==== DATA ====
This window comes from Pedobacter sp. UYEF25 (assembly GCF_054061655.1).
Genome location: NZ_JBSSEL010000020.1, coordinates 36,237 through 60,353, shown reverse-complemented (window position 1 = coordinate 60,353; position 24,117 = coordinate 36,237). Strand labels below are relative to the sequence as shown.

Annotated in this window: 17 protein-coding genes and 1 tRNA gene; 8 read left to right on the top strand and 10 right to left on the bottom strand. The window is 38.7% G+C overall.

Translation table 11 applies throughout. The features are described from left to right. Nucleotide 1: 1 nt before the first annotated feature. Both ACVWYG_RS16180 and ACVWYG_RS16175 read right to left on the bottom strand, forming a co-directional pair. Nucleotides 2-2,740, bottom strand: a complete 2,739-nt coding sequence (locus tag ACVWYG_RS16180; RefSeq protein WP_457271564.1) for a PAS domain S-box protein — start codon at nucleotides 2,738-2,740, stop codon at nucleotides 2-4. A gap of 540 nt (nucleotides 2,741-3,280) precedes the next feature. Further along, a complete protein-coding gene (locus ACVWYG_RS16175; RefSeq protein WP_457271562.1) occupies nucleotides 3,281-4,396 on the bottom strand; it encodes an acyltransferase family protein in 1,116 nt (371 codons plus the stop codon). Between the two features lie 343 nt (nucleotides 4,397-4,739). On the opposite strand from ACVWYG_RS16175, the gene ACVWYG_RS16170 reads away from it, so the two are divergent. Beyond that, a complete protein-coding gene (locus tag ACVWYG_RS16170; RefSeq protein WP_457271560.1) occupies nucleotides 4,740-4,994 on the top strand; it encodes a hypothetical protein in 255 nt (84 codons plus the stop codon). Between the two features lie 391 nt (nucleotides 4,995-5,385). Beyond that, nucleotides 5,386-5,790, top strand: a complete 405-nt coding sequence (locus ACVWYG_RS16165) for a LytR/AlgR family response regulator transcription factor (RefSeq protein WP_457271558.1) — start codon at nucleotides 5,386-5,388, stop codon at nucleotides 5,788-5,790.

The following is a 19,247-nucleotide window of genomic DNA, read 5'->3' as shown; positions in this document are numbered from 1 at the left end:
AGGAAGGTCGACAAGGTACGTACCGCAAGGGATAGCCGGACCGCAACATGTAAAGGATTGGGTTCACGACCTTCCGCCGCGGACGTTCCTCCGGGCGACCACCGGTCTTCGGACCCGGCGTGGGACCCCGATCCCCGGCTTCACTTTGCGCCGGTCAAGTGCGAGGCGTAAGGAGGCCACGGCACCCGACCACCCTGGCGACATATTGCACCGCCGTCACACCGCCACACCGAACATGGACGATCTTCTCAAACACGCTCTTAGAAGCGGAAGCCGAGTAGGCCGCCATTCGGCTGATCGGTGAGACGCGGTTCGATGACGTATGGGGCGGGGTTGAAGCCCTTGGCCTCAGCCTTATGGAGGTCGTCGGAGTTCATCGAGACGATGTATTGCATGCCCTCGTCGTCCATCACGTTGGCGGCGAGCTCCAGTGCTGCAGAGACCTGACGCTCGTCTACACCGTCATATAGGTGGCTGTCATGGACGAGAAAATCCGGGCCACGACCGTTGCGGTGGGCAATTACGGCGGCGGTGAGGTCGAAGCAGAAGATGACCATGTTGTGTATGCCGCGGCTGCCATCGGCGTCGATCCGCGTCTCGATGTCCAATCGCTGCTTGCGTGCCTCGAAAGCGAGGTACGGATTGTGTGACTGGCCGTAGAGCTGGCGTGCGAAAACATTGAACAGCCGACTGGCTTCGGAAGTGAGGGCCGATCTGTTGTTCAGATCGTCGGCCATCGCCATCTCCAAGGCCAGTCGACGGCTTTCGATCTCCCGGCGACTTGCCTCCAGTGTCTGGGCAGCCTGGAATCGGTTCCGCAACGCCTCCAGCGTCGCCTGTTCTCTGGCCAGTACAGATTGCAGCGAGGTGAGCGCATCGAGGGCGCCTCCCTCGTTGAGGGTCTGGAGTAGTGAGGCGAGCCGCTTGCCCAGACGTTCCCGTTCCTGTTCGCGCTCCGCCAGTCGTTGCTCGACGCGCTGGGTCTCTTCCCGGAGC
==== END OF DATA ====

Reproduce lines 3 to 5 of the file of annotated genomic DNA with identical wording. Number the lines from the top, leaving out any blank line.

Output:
Annotated in this window: 17 protein-coding genes and 1 tRNA gene; 8 read left to right on the top strand and 10 right to left on the bottom strand. The window is 38.7% G+C overall.

Translation table 11 applies throughout. The features are described from left to right. Nucleotide 1: 1 nt before the first annotated feature. Both ACVWYG_RS16180 and ACVWYG_RS16175 read right to left on the bottom strand, forming a co-directional pair. Nucleotides 2-2,740, bottom strand: a complete 2,739-nt coding sequence (locus tag ACVWYG_RS16180; RefSeq protein WP_457271564.1) for a PAS domain S-box protein — start codon at nucleotides 2,738-2,740, stop codon at nucleotides 2-4. A gap of 540 nt (nucleotides 2,741-3,280) precedes the next feature. Further along, a complete protein-coding gene (locus ACVWYG_RS16175; RefSeq protein WP_457271562.1) occupies nucleotides 3,281-4,396 on the bottom strand; it encodes an acyltransferase family protein in 1,116 nt (371 codons plus the stop codon). Between the two features lie 343 nt (nucleotides 4,397-4,739). On the opposite strand from ACVWYG_RS16175, the gene ACVWYG_RS16170 reads away from it, so the two are divergent. Beyond that, a complete protein-coding gene (locus tag ACVWYG_RS16170; RefSeq protein WP_457271560.1) occupies nucleotides 4,740-4,994 on the top strand; it encodes a hypothetical protein in 255 nt (84 codons plus the stop codon). Between the two features lie 391 nt (nucleotides 4,995-5,385). Beyond that, nucleotides 5,386-5,790, top strand: a complete 405-nt coding sequence (locus ACVWYG_RS16165) for a LytR/AlgR family response regulator transcription factor (RefSeq protein WP_457271558.1) — start codon at nucleotides 5,386-5,388, stop codon at nucleotides 5,788-5,790.

The following is a 19,247-nucleotide window of genomic DNA, read 5'->3' as shown; positions in this document are numbered from 1 at the left end: